What would a successful outcome of COP26 look like?
According to *Dr Paul Oquist, the former head of the Nicaraguan COP Delegation and author of Equilibra: The Philosophy and Political Economy of Existence and Extinction, there are two keys to saving climate change negotiations.
The first is increasing the level of ambition, commitment and action to cut carbon emissions particularly on the part of the largest polluters, and the second is climate finance for developing countries.
However, climate finance should not be limited to adaptation and mitigation but must also include as a co-equal category losses and damages.
Moving from despair to confidence in the future
The world simultaneously faces the consequences of the Covid-19 pandemic, the long lockdowns, an economic downturn, extreme inequality, polarisation….and the climate crisis. This combination of factors has resulted in fear going viral and confidence in the future turning to despair.
As Dr Oquist points out ‘if all we have to contemplate in the next decade is a worsening climate crisis, recurrent outbreaks of Covid-19, more lockdowns, falling GDPs, and billionaires becoming ever richer, the depression we will face will become economic, social and environmental.’
The key to recovery will require re-establishing confidence and hope in the future.
When global leaders, particularly those from high carbon emitting countries, gather in Glasgow in November for COP26, they will be taking decisions that will be critical to shaping the future of people and the planet.
An end to the failed conferences ‘skewed in favour of recalcitrant developed countries.’
Although the Paris Agreement of 2015 was hailed as a major breakthrough, the collective commitments made at the Conference would have led to a world average temperature increase of 3.7°C, spelling catastrophic temperatures rises of 4-6°C in the tropics, deserts and arctic regions.
UN Secretary General António Guterres declared COP25 in 2018 in Madrid the ‘Ambition COP’. However, this Conference was a failure because the outcome was skewed in favour of recalcitrant developed countries.
COP26 in Glasgow is of critical importance. ‘If it were to fail, it will be the end of the UN climate negotiations. The credibility of the process cannot survive two consecutive failures. Success, however, will save the climate negotiation process.’
What would a successful COP26 outcome look like?
*An official declaration adopting the Intergovernmental Panel on Climate Change’s (IPCC) analysis and goals on how to limit global warming to 1.5°c above the pre-industrial level.
* An agreement on three key goals:
1) TO ACHIEVE A SUSTAINABLE, CIRCULAR, NET ZERO EMISSION SOCIETY BY 2050
2) TO REDUCE GREEN HOUSE GAS EMISSIONS BY 45% BY 2030 IN ORDER TO POSITION OURSELVES FOR THE 2050 OBJECTIVE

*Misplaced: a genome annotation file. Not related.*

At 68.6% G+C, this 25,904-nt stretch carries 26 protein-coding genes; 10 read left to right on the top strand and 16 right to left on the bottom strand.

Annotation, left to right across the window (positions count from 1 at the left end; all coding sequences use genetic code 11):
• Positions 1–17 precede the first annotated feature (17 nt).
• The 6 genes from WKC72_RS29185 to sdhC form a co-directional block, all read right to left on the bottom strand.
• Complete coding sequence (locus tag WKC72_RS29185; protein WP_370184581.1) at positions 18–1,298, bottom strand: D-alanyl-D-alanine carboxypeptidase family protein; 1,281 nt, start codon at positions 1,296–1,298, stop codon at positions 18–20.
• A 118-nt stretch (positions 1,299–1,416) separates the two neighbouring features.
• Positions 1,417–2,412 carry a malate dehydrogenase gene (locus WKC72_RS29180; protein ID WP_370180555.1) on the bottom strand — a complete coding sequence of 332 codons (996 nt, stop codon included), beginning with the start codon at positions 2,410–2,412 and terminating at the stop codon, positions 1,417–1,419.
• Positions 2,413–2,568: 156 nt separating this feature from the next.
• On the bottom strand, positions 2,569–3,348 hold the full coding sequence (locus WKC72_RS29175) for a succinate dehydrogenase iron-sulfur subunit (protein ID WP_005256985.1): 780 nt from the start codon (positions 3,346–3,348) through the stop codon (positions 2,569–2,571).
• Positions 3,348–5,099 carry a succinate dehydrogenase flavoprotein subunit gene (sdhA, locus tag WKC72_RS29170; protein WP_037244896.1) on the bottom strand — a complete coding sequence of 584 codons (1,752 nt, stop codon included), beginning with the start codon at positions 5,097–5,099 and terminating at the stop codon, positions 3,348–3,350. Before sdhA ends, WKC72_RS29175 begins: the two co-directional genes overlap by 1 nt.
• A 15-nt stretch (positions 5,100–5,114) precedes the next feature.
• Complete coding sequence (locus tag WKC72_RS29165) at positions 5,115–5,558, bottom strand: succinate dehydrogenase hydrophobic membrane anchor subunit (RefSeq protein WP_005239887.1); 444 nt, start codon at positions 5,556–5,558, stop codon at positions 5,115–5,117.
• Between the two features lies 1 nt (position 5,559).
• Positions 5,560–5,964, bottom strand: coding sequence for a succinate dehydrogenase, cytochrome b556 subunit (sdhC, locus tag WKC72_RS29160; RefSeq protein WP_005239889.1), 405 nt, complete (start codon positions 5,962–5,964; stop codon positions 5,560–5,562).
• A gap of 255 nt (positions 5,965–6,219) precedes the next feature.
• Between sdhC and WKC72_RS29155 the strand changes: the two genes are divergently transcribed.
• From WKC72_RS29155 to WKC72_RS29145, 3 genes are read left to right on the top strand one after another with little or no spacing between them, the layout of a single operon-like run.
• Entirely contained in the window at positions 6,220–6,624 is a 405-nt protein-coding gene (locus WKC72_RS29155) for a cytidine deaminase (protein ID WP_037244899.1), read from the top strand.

If achieving a ‘sustainable, circular, net zero emission society by 2050 is not the first priority for recovery, COP26 will not sail, and will sink in a sea of competing priorities’.
To enable developing countries to be protagonists in the fight against cutting emissions resources are crucial. These resources must be not only for adaptation and mitigation but also for losses and damages suffered in countries that bear little or no responsibility for the climate crisis.
The UN Framework Convention on Climate Change (UNFCCC) and the Paris Accord all state that developed countries have an obligation to supply finance, technology and capacity building to developing countries.
In Copenhagen in 2009, then US Secretary of State Hilary Clinton announced climate finance of US$100 billion annually per year starting in 2020. What this proposal did was to contribute to a lost decade of reduced climate finance.
Despite the annual US$100 billion commitment being reiterated in multiple annual COP documents, there is no working group or road map being prepared. In fact the actual figure since 2015 has been less than $US15bn annually to the Green Climate Fund and the Global Environmental Facility.
Concerned about the negative impact of non-compliance on the credibility of the entire climate negotiating process, UN Secretary General António Guterres invited French President Emmanuel Macron and Jamaica’s Prime Minister Holness to formulate a proposal on the US$100 billion.
There is a recognition that these resources must come not only from public sources but also from the US$ 210 trillion in private assets only a small part of which is dedicated to climate investments.
Nothing would restore the credibility of the climate negotiations, or set a positive tone for COP26 in Glasgow more than to announce:
3) THE ANNUAL US$100 BILLION HAS BEEN ASSURED WITH PUBLIC FUNDING AND PRIVATE INSTITUTIONAL INVESTOR SUPPORT FOR CLIMATE INVESTMENT FUNDS
This article is based on extracts from The Diplomat, November 2020 https://diplomatmagazine.com/ambition-climate-finance/
* Dr Oquist, a tireless leading international advocate for climate justice, died in Managua on 13 April, 2021 at the age of 78.